D-Day veterans, along with representatives from the Allied Nations that participated in the Normandy Campaign, will take part in laying wreaths along the Memorial’s Freedom Wall.
Participants also include Susan Eisenhower, granddaughter of Gen. Dwight D. Eisenhower, and Elliot “Toby” Roosevelt III, great-grandson of President Franklin D. Roosevelt.
—WWII MUSEUM MARKS D-DAY
The National WWII Museum in New Orleans, which opened June 6, 2000, as The National D-Day Museum, scheduled two days of activities starting with a ceremony at 6:30 a.m. to mark the hour at which Allied troops began slogging through waist-high surf toward Normandy beaches.
The ceremony will include presentation of the French Legion of Honor to veterans who served in France. The French government decided several years ago that all U.S. World War II veterans who fought there or contributed to its liberation are eligible for the medal.
A war game Saturday, with dice deciding success or failure of the players’ tactics, will take place on a diorama of Normandy’s beaches. The diorama will be displayed for the full weekend.
—PARACHUTE JUMP AT FORT BRAGG
Fort Bragg is marking the 70th anniversary of the largest airborne assault in history with a parachute jump. More than 300 paratroopers take to the North Carolina skies on Friday to remember the soldiers who jumped into Nazi-occupied northern France on June 6, 1944. Paratroopers from Fort Bragg’s 82nd Airborne Division were among the first soldiers to fight in Normandy.
The Fort Bragg soldiers on Friday will receive a history presentation about the D-Day operation and watch a video before donning their parachutes and jumping onto the post’s Normandy Drop Zone.
—FINDING ROOM FOR D-DAY MEMORIAL TOURISTS
Organizers are expecting up to 10,000 visitors to National D-Day Memorial events in Bedford, Virginia. Bedford has only two hotels, and Nicole Johnson with the National D-Day Memorial Foundation tells The Roanoke Times that event organizers are working with tourism groups to ensure visitors have a place to stay.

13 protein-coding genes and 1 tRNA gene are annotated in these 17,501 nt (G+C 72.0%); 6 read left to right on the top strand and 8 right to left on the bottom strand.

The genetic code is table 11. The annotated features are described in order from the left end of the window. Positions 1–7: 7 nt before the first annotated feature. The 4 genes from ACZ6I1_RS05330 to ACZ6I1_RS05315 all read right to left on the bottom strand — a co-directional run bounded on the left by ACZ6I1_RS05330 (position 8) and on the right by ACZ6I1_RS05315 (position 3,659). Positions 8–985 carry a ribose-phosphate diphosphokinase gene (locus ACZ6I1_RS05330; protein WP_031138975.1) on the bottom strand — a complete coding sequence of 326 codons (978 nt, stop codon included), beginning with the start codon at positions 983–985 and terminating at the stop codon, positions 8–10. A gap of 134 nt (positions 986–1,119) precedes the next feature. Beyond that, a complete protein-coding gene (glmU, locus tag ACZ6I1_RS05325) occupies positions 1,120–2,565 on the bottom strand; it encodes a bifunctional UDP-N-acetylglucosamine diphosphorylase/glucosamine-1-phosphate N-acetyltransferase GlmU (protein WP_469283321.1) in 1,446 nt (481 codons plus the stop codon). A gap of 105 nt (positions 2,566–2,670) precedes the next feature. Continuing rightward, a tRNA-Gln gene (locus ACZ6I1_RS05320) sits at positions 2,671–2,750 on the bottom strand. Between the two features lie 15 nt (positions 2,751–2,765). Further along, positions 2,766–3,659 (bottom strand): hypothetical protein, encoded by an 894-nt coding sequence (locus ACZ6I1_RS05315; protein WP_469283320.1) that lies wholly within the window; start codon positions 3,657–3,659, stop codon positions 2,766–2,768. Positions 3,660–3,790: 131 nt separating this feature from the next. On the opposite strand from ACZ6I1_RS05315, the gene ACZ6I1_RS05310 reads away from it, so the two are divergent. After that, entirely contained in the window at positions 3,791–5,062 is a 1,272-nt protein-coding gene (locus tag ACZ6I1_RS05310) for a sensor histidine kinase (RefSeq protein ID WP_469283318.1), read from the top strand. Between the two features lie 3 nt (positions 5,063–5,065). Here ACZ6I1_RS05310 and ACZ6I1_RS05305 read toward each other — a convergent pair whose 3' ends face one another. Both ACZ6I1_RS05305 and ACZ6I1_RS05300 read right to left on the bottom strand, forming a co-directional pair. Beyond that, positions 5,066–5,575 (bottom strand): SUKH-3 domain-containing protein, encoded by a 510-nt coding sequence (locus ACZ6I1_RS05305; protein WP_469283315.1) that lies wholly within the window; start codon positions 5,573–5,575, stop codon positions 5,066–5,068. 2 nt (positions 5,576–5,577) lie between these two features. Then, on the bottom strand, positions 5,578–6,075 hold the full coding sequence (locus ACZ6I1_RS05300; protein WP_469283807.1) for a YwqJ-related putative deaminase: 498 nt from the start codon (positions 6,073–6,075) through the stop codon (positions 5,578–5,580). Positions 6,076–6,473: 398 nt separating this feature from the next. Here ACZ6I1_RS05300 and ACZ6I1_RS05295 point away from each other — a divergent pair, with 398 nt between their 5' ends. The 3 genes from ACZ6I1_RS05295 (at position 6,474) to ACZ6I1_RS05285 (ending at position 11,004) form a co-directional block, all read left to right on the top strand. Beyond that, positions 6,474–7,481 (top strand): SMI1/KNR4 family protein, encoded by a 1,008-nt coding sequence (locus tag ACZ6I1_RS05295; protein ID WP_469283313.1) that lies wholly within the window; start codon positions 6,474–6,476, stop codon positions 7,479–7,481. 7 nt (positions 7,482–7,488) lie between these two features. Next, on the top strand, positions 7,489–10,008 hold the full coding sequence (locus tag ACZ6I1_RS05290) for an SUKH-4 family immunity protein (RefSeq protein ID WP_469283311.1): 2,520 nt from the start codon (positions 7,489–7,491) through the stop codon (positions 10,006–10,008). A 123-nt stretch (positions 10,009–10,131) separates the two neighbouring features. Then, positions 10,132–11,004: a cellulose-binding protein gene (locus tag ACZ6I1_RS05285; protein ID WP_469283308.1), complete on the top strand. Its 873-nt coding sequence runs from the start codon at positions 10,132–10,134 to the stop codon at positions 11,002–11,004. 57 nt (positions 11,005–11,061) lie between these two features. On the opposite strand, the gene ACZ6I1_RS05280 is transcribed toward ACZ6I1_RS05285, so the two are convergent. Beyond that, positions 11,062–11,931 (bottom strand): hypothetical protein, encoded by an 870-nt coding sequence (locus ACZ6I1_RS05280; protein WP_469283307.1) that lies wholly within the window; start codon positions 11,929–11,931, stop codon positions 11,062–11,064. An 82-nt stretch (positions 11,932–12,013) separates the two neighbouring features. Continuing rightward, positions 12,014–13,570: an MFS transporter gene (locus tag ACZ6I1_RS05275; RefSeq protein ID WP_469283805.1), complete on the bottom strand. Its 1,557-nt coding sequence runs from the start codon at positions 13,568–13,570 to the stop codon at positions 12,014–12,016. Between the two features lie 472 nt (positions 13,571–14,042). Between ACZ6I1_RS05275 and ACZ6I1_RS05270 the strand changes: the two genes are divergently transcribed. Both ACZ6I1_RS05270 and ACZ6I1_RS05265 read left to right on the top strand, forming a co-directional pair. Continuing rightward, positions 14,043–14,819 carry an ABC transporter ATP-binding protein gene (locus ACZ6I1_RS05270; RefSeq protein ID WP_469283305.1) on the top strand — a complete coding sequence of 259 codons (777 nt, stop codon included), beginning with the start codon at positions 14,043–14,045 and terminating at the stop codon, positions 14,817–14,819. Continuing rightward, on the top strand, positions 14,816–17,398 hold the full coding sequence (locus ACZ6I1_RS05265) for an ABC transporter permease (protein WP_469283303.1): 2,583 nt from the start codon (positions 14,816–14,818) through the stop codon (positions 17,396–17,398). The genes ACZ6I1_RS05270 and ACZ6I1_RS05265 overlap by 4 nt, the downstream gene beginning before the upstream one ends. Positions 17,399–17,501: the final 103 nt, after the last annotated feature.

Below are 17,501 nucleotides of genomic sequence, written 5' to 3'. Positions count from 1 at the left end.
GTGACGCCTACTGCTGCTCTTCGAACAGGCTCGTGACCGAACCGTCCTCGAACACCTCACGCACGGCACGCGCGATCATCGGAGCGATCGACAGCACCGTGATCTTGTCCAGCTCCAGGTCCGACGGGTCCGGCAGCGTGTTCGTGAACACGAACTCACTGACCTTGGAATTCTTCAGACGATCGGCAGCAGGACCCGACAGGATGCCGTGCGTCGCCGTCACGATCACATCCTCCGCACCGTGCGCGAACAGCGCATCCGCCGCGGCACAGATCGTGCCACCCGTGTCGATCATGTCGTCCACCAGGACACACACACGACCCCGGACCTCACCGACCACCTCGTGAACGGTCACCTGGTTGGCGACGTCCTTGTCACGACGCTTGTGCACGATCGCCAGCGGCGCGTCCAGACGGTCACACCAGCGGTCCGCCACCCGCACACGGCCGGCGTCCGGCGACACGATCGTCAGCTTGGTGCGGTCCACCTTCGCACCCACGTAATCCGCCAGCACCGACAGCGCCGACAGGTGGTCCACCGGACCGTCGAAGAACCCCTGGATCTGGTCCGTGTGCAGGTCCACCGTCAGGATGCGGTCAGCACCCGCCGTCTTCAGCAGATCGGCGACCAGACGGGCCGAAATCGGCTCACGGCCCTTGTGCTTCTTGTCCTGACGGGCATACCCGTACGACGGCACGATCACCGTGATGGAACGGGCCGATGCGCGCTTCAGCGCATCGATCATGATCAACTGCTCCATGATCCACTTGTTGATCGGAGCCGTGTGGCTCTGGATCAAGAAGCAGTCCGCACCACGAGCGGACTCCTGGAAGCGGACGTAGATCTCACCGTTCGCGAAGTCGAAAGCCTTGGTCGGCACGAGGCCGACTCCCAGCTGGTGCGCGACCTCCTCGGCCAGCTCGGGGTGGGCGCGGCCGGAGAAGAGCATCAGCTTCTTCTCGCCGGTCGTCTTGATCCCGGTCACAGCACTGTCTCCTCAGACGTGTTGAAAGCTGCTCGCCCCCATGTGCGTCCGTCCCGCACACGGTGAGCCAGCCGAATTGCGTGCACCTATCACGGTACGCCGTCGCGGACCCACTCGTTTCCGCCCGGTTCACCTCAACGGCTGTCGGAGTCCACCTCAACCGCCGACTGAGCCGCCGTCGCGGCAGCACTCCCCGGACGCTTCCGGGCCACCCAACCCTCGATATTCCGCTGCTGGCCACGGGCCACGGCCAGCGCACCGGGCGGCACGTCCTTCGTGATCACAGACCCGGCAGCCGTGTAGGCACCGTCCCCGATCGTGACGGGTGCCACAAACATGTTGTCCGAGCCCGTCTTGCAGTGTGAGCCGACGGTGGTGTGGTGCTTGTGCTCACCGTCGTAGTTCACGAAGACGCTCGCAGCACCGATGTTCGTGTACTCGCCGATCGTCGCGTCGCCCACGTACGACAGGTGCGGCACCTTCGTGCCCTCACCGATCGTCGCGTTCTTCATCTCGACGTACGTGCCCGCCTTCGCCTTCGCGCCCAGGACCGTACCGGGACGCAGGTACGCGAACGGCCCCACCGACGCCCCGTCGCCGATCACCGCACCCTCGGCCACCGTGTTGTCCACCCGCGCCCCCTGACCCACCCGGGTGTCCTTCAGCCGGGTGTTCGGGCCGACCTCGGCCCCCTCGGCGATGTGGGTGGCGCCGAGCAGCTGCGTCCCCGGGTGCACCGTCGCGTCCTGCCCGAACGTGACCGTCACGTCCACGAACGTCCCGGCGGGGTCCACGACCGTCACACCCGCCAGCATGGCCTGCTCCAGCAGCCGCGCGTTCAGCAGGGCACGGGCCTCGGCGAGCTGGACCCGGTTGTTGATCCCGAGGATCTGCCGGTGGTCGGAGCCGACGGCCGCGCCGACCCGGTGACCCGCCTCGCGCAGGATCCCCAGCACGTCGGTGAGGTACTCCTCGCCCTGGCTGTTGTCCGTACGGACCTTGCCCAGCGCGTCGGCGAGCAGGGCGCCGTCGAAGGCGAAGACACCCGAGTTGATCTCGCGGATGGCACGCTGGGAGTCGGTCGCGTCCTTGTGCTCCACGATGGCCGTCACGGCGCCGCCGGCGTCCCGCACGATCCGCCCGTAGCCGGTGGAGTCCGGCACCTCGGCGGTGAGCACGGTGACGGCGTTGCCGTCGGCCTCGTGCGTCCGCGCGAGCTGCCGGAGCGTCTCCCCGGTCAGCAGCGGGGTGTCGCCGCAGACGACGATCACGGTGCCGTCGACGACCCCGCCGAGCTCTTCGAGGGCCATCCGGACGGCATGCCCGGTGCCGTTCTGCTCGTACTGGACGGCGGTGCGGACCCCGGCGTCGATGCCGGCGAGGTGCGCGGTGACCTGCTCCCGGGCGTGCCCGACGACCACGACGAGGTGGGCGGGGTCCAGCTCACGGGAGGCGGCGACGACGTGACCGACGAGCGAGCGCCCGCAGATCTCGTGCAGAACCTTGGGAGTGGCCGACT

The Sheraton Roanoke Hotel and Conference Center is expecting 400 people to attend its annual dinner for the D-Day anniversary. Sales associate Heather Massey says guests are flying in from as far as France, Ireland and England.
—HISTORIC WARSHIP SALUTES ANNIVERSARY
The nation’s oldest commissioned warship and the Massachusetts National Guard are teaming up to salute the anniversary.
The USS Constitution, whose service dates back to 1797, will leave its berth in Charlestown Navy Yard on Friday morning and sail to Castle Island to fire a cannon salute to the historic Fort Independence fortification on Boston Harbor. The National Guard’s 1st Battalion, 101st Field Artillery Regiment will fire its ceremonial cannons in return.
The custom dates to 1797, when the new USS Constitution saluted the fort, which had transferred that year from the state to U.S. government service.
—U.S. FLAG SELLS FOR $350,000
A U.S. flag from one of the thousands of Allied ships that delivered troops to the Normandy beaches sold Thursday for $350,000 at a New York City auction of hundreds of D-Day and other World War II artifacts.
An unnamed online buyer won the spirited bidding at Bonhams in Manhattan for the flag that flew aboard the U.S.-built LST 493. The flag went for far more than the pre-sale estimate of $25,000 to $35,000.
The auction also featured rare printouts of the original series of hourly Dow Jones news bulletins with some of the first reports of the fighting on France’s north coast. They fetched $10,000. The flag and documents were owned by military collector and historian Rodney Hilton Brown.
The auction also included battlefield souvenirs, innovative wartime technology, rare documents and photographs from the war’s European and Pacific theaters.